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Thursday, August 30, 2012
Clijsters graciously closes out career in Open loss

By Jane McManus

NEW YORK -- Kim Clijsters had mentally prepared to retire. She had explained to her young daughter, Jada, what will happen. She has made plans for the future with her husband, Brian Lynch. But she still was not prepared to have her last major cut short in the second round of the U.S. Open by a young British player in two sets, 7-6 (4), 7-6 (5).

"This completely feels like the perfect place to retire, I just wish it wasn't today," Clijsters said.

But it was. Ranked 89th in the world, Laura Robson pushed Clijsters to two tiebreaks and won them both. It was the first match the No. 23 seed had lost in four years at the U.S. Open  she won in 2009 and 2010 and didn't play in 2011.

"Kim did fight," Lynch said. "She has nothing to be ashamed of, she left it out there."

As the second set wore on the crowd reacted to the possibility that this could be Clijsters' last singles match. Friends in her player's box leaned forward with hands over their mouths. Lynch sat pinched with tension, unable to find a way to comfortably fold his 6-foot-6 frame.

"Today was a tough one to watch," Lynch said. "It was probably the most unsettled I've been in a seat since watching her play, because I could feel the fact that there is no tomorrow for her."

Another U.S. Open title would have been a nice way to go out. It worked for Pete Sampras in 2002. But it wasn't meant to be for the Belgian, lauded around the WTA as the utter opposite of a diva. She has always been gracious here, smiling at ball kids and locker room attendants, people who might seem invisible to some of the megawatt personalities at a Grand Slam event.

"I don't like it to be her last match, I want her to keep playing," Billie Jean King said.

But even as Clijsters was disappointed with some of her points, she is excited about the possibilities ahead. Her daughter Jada will go to school. Lynch will continue with his basketball business, and Clijsters will have to craft a second incarnation that includes tennis in some way. Lynch and Clijsters also want to grow their young family.

"Hopefully we'll have some luck and bring some more children into this world," Lynch said.

Clijsters' second career would not have been possible without Lynch, a former professional basketball player. As evidenced by their high-drama pingpong matches in the garage, Lynch has always understood Clijsters' mindset when it came to sports  and why she needed to return.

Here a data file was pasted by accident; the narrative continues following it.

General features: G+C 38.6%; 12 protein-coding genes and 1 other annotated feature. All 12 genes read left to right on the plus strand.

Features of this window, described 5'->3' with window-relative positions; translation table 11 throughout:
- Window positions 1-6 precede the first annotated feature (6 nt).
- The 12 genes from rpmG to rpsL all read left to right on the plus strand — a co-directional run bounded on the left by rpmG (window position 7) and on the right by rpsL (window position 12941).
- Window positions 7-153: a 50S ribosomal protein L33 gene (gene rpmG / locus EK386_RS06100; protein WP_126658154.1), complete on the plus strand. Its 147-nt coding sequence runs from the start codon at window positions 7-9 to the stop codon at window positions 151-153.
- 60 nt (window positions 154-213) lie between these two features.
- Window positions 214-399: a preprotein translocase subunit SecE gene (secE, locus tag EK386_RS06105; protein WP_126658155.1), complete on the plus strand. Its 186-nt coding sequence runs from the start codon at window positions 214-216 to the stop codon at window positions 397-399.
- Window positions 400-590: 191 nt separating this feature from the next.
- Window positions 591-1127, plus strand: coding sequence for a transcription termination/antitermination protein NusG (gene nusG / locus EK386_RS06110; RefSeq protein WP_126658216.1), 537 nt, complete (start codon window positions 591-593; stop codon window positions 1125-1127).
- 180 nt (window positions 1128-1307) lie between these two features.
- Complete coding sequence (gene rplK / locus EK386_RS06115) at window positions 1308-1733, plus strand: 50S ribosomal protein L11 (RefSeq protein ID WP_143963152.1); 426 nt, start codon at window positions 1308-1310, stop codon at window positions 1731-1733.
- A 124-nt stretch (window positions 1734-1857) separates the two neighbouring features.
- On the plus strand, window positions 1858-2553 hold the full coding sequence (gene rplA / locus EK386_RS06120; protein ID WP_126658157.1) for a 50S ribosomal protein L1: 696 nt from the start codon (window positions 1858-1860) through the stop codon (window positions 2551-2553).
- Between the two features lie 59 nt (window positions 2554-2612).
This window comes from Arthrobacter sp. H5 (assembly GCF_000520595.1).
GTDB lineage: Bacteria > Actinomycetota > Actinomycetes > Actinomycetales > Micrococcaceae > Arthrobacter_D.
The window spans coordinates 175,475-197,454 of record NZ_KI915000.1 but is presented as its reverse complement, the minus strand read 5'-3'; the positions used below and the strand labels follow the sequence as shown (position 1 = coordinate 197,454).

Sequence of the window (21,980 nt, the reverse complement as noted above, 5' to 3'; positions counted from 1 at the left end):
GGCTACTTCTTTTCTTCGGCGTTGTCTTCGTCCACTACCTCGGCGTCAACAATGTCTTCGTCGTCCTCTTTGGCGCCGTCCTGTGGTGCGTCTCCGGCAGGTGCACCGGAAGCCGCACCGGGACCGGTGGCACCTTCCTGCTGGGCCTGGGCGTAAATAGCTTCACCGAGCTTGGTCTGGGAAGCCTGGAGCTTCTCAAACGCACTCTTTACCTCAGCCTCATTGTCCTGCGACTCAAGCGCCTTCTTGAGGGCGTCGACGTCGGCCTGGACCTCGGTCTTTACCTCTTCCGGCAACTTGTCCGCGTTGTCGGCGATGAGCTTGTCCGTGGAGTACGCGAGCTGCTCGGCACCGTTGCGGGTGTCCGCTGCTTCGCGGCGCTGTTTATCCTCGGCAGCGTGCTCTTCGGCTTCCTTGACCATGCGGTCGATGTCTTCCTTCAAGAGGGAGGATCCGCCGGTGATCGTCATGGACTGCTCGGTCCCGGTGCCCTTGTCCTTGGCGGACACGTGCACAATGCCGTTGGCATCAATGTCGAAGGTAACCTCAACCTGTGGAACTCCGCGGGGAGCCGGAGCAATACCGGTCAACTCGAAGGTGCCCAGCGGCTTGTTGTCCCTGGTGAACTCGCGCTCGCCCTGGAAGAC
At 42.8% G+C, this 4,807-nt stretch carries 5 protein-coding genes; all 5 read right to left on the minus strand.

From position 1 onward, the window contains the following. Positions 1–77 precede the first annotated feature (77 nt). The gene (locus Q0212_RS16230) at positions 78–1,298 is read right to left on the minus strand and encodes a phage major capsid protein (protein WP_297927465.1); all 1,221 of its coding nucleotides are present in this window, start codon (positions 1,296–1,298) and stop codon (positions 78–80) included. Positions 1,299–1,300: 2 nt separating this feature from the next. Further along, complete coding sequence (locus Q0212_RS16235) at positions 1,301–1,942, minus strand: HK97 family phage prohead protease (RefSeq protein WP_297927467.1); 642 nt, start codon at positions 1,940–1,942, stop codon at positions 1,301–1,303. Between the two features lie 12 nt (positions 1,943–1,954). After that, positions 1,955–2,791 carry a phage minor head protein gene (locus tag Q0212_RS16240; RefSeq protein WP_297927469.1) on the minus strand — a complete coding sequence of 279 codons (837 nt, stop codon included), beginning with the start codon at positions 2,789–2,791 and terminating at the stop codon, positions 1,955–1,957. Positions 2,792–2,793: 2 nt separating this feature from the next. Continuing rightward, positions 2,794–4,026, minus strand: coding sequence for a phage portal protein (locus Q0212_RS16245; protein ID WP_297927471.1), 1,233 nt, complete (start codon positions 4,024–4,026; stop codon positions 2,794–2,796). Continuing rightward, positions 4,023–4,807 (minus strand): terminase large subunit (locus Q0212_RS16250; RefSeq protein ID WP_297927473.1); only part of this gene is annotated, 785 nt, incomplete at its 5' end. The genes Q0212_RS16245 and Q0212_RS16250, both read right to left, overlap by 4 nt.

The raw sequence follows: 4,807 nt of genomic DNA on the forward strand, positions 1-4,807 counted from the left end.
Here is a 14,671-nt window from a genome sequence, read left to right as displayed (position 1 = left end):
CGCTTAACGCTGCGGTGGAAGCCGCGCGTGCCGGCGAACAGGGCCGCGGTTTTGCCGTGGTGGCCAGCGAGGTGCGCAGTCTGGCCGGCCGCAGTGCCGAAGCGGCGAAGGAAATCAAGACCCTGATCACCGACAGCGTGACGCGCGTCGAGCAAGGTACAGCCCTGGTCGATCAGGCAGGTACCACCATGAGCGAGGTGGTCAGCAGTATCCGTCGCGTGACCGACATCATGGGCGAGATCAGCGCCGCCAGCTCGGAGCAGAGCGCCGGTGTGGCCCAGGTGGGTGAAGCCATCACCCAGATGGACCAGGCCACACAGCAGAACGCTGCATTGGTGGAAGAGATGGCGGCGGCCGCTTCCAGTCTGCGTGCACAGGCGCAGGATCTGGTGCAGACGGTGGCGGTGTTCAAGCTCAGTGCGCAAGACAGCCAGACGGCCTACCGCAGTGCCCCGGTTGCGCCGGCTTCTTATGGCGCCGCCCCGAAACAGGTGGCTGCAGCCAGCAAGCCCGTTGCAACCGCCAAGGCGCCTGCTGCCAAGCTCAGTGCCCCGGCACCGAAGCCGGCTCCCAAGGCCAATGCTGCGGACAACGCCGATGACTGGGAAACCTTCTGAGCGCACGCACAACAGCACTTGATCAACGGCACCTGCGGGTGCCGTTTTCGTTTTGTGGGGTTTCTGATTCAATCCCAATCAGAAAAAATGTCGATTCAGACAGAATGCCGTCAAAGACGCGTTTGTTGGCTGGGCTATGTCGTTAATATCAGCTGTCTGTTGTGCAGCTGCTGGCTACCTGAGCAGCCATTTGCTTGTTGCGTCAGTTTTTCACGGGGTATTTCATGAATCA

In 2008 after Jada was born, Clijsters stepped away from the game. Her father, Lei, was battling cancer at the time, and his death in January 2009 was extremely difficult. Even though Clijsters was home, "It wasn't like we had a normal life," Lynch said.

Tennis was a respite for Clijsters in the wake of her father's death. She would play, and hit the ball as hard as she could to release all of her pent-up frustration.

"It helped me get rid of a lot of emotions and let me have a focus on something," Clijsters said. "I was able to just let a lot of energy out."

But what came next would have been impossible without Lynch. The inevitable mother's guilt, knowing that perhaps Jada has a fever and she wants to be the one by her side but she is at a tournament and can't rearrange the draw. Through moments like that, she credits a nanny she is completely comfortable with, and of course Lynch.

"I wouldn't have been able to do this if he would have said, 'No, I want to keep playing basketball and I want our daughter to stay home and I want you to stay home,'" Clijsters said.

"She always had me and Jada behind her and that made it easier for her," Lynch said.

So now the family gets more of Clijsters, which is exactly how she has explained her retirement to Jada, saying, "When I'm done with this tournament, I'll be there and I'll do all those fun things with you," she said. "Or at least I'll try."

Tennis was a hazy childhood dream when Kim Clijsters got Steffi Graf's tennis outfit under the tree one Christmas. It would have been impossible to know that she would one day follow Graf's path onto the professional tour, win three U.S. Open championships on a surface and in a place she came to view as uniquely her own.

"I've always felt when I stepped on the hard court I was the player that I wanted to be," Clijsters said.

It will be hard for many on tour to see such a generous and friendly player bow out.

"For me the thing that I love most about her is that she's the most caring person I've ever met," Lynch said. "I think that's why players are so sad to see her go."